Diplomas and the 14-19 Advanced Diploma

There are loads of different qualifications that you can get during your teenage years. Believe it or not, GCSEs and A-levels are not the only path that you can take. One of the lesser known types of qualifications were diplomas. The Mix is here to let you know what they were all about.

A group of young people are taking Diplomas. This is a wide-angle image.

Disclaimer: This article refers to the 14-19 diploma and the 14-19 advanced diploma, which have now come to an end. The following information is provided for reference only. For alternatives, you might wanna read our article on NVQs, which offer a similar blend of practical experience and learning. After that, be sure to check out the rest of our ‘what qualification’ articles here.

What is a Diploma?

Since Diplomas no longer exist you might be wondering What is a Diploma?, or more accurately, What was a Diploma?

Well, The Government introduced Diplomas in England in 2008. Any English student between 14-19 years old could take them.

They designed Diplomas for a broad range of students and usually took two years to complete. There were multiple different levels, depending on your age and ability. Levels of learning included:

  • Foundation, which started in Year 10 or 12 and was equivalent to five GCSEs at grades 1-3.
  • Higher, which also started in Year 10 or 12 and was equivalent to seven GCSEs at grades 4-9.
  • Advanced, which was equivalent to three-and-a-half A-levels. Or you could get a Progression Diplomaequivalent to two-and-a-half A-levels.

What was the reason for scrapping the 14-19 Diploma?

Initially the Government scrapped the launch of three new Diplomas in Science, Humanities and languages. Unfortunately, after that they decided to get rid of the 14-19 Advanced Diplomas since a lot of universities weren’t accepting them as a valid entry requirement qualification.

Where could you study for a Diploma?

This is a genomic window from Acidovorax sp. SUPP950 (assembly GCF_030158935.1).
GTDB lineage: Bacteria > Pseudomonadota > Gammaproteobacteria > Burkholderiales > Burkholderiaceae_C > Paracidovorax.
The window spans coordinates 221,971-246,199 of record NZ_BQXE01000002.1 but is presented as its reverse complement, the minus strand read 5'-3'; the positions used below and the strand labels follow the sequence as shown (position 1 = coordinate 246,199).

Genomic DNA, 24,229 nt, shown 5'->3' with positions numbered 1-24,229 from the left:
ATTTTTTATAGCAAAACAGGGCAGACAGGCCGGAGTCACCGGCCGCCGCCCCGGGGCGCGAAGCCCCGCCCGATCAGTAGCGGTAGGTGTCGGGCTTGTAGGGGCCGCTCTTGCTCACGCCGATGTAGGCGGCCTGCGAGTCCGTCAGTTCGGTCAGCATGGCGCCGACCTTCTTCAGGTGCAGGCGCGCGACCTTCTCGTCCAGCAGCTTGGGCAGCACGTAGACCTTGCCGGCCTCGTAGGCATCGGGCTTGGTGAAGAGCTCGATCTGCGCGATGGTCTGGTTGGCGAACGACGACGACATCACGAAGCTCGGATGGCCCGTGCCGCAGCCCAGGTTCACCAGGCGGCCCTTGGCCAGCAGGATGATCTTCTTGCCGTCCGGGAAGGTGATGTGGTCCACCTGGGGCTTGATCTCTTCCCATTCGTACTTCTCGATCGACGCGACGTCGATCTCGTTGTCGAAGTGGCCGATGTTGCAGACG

The 14-19 Diploma was available for full time study in schools and colleges across England.

How did Diplomas work?

The Diploma was not generic learning behind a desk. It combined hands-on experience with classroom study. There were various aspects to it:

  • Principal Learning: Your main Diploma subject.
  • Functional Skills: English, Maths and ICT.
  • The Project: A way to showcase what you’ve learnt. You could do a written report, or something practical, like a short film. The choice was entirely yours.
  • Work experience: A minimum of 10 days with an employer. Just like any work experience helped you find out what it’s like to be in the workplace.
  • Personal, Learning and Thinking Skills: Where you learned about working in a team, being creative, tips for studying and how to stay organised.
  • Additional and Specialist Learning: Any optional courses agreed with your teacher, e.g. a GCSE in a foreign language.

Did the Diploma replace GCSEs and A-levels?

No, not at all. They were simply another option for you to consider. In fact, in Years 10 and 11, you could take GCSEs either as part of the Diploma (as your Additional and Specialist Learning option) or in addition to it. You could also switch between the different types of qualifications. For example, you might choose to take a Higher Diploma from 14-16, then do A-levels. Or you might do GCSEs then start a 14-19 Advanced Diploma at 16. Post-16, you could even do A-levels at the same time as a Diploma. It was entirely up to you.

What could I take a Diploma in?

As of September 2010 there were 14 subjects available. Although it should be noted that choices were limited to what was on offer locally. Regardless, generally speaking, they were:

  • Construction and the Built Environment
  • Creative and Media
  • Engineering
  • Information Technology
  • Society, Health and Development
  • Environmental and Land-based Studies
  • Business, Administration and Finance
  • Manufacturing and Product Design
  • Hospitality
  • Hair and Beauty Studies
  • Public services
  • Retail business
  • Sport and active leisure
  • Travel and tourism

What did the Diploma assess?

Teachers marked some elements, but you also sat externally-set tests. Your final grade was based on your grades for the Principal Learning and the Project. This meant that for the Functional Skills, Work Experience and Additional and Specialist Learning parts all you had to do is pass. The actual grade you got in any of them didn’t count towards the Diploma.

Where could I get one?

It was up to each individual school whether they offered Diploma subjects, and which ones they offered. Sometimes you’d have to attend another educational institution for part of your class work. If this was the case, though you got help with these arrangements and the school would cover your travel.

How could you use the qualification?

The Government said that doing a Diploma would keep all your options open. According to them, you would be able to get a job, an Apprenticeship or go from high school / secondary school to further study, such as college or university, after you’d successfully completed one. However, it quickly became apparent that the majority of Universities were not accepting Diplomas for either Bachelor’s degree or Master’s degree. A fact that ultimately led to their demise.

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By Nishika Melwani

Updated on 13-Jun-2022